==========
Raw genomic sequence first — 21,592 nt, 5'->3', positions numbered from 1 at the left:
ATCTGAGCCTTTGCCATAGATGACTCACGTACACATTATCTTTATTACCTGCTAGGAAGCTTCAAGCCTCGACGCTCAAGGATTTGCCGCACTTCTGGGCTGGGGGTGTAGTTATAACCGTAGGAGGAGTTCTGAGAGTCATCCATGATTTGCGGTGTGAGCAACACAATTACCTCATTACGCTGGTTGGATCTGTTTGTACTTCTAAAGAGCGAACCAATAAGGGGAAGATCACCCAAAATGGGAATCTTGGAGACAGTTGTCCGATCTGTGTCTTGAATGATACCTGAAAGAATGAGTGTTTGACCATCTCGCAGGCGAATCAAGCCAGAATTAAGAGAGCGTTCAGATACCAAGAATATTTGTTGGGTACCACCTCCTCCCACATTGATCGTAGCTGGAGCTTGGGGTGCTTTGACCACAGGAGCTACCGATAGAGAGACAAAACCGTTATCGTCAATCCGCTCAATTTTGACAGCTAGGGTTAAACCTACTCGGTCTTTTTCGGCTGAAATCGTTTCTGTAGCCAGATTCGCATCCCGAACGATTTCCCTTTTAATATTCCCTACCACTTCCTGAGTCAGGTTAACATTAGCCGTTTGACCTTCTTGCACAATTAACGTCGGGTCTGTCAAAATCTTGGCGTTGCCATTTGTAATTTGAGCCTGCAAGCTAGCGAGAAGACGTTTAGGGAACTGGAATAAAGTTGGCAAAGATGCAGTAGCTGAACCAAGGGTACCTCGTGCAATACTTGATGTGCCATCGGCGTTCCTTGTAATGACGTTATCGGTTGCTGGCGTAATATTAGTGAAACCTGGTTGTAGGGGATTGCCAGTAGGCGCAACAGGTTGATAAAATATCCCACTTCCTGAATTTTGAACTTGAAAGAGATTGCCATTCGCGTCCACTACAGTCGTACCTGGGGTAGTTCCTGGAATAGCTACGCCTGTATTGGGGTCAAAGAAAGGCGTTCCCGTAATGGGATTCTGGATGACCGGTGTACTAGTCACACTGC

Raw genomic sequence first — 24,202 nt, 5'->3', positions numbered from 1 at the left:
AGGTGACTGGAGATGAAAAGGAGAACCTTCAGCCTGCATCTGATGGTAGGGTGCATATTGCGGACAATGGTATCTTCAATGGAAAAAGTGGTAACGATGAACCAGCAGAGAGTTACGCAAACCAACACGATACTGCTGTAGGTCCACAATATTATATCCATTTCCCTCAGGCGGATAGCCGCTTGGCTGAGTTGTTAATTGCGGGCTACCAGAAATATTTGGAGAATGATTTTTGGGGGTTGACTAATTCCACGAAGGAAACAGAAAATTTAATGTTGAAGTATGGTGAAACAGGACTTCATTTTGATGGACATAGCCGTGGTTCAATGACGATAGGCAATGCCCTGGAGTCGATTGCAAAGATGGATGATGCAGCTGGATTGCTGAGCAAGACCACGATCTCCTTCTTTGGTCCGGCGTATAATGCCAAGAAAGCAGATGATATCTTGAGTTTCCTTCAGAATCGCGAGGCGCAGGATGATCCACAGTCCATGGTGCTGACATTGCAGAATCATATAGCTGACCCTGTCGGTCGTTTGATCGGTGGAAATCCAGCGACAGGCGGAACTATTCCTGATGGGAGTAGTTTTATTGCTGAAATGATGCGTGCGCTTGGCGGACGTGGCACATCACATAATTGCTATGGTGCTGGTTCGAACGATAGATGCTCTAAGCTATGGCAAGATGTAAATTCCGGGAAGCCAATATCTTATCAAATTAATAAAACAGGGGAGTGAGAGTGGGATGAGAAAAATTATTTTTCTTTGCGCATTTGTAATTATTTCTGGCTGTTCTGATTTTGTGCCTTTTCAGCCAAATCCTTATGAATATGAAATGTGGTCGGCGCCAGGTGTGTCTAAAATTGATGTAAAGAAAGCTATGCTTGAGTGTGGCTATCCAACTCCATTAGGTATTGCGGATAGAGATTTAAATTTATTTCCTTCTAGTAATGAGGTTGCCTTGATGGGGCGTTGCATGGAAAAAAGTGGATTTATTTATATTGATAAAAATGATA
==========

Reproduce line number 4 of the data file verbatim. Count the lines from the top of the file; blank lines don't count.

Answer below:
AGGTGACTGGAGATGAAAAGGAGAACCTTCAGCCTGCATCTGATGGTAGGGTGCATATTGCGGACAATGGTATCTTCAATGGAAAAAGTGGTAACGATGAACCAGCAGAGAGTTACGCAAACCAACACGATACTGCTGTAGGTCCACAATATTATATCCATTTCCCTCAGGCGGATAGCCGCTTGGCTGAGTTGTTAATTGCGGGCTACCAGAAATATTTGGAGAATGATTTTTGGGGGTTGACTAATTCCACGAAGGAAACAGAAAATTTAATGTTGAAGTATGGTGAAACAGGACTTCATTTTGATGGACATAGCCGTGGTTCAATGACGATAGGCAATGCCCTGGAGTCGATTGCAAAGATGGATGATGCAGCTGGATTGCTGAGCAAGACCACGATCTCCTTCTTTGGTCCGGCGTATAATGCCAAGAAAGCAGATGATATCTTGAGTTTCCTTCAGAATCGCGAGGCGCAGGATGATCCACAGTCCATGGTGCTGACATTGCAGAATCATATAGCTGACCCTGTCGGTCGTTTGATCGGTGGAAATCCAGCGACAGGCGGAACTATTCCTGATGGGAGTAGTTTTATTGCTGAAATGATGCGTGCGCTTGGCGGACGTGGCACATCACATAATTGCTATGGTGCTGGTTCGAACGATAGATGCTCTAAGCTATGGCAAGATGTAAATTCCGGGAAGCCAATATCTTATCAAATTAATAAAACAGGGGAGTGAGAGTGGGATGAGAAAAATTATTTTTCTTTGCGCATTTGTAATTATTTCTGGCTGTTCTGATTTTGTGCCTTTTCAGCCAAATCCTTATGAATATGAAATGTGGTCGGCGCCAGGTGTGTCTAAAATTGATGTAAAGAAAGCTATGCTTGAGTGTGGCTATCCAACTCCATTAGGTATTGCGGATAGAGATTTAAATTTATTTCCTTCTAGTAATGAGGTTGCCTTGATGGGGCGTTGCATGGAAAAAAGTGGATTTATTTATATTGATAAAAATGATA